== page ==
Scorn of Women

Af: Jack London



A tale of literal and proverbial gold diggers.

Not the incel manifesto you might expect, "Scorn of Women" is one of Jack London's rare attempts at playwriting, being a three-act adaptation of his short story of the same name. It is available in London’s 1901 collection "The God of His Fathers".

Floyd Vanderlip has made it big in the Klondike Gold Rush and has, in unrelated news, caught the eye of the local womenfolk. Promiscuous dancers, married women and Floyd's actual fiancée all want the 'lip' treatment and so he becomes spolied for choice on the ladies front.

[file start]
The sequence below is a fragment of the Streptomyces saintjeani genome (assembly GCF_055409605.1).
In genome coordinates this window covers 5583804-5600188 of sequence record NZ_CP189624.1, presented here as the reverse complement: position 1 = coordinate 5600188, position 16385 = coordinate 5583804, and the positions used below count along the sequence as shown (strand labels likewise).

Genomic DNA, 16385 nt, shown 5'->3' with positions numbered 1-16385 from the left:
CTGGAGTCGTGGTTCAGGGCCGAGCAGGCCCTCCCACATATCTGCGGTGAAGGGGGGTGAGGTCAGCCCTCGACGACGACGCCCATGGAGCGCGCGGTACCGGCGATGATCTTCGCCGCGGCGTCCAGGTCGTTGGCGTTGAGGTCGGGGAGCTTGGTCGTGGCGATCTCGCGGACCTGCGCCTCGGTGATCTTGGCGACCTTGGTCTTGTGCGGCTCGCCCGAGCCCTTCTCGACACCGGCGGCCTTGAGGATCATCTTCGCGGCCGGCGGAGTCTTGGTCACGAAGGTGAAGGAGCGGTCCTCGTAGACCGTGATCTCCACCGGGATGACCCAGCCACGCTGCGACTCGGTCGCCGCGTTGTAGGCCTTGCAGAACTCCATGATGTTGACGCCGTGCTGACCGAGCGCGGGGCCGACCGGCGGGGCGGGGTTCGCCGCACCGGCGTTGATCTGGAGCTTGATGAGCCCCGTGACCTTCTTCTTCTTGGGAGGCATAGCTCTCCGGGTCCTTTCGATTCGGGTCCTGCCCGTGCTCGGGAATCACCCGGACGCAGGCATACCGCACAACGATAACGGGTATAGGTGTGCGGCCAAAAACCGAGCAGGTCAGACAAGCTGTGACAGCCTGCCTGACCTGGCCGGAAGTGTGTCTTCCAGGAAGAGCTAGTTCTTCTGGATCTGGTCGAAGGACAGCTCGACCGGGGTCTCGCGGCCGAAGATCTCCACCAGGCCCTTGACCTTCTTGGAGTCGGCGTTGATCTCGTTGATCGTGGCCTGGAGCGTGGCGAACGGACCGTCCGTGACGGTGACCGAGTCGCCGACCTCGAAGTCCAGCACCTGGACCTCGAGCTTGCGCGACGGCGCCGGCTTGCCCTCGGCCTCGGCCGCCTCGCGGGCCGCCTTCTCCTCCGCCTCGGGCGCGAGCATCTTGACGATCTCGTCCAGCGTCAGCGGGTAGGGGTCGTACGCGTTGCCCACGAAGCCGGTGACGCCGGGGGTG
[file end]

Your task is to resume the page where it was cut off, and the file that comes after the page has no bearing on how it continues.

A comedy of class, manners and manipulation, "Scorn of Women" takes the reader to the golden age of Yukon Territory, Canada (1896-1899) where London – ever the socialist, brings together all layers of society under one roof in the hunt for that noblest of metals. And while it has been long excavated, nobody will leave the ball with their hands clean. Jack London (1876–1916) was an American writer and social activist. He grew up in the working class, but became a worldwide celebrity and one of the highest paid authors of his time. He wrote several novels, which are considered classics today, among these 'Call of the Wild', 'Sea Wolf' and 'White Fang'.

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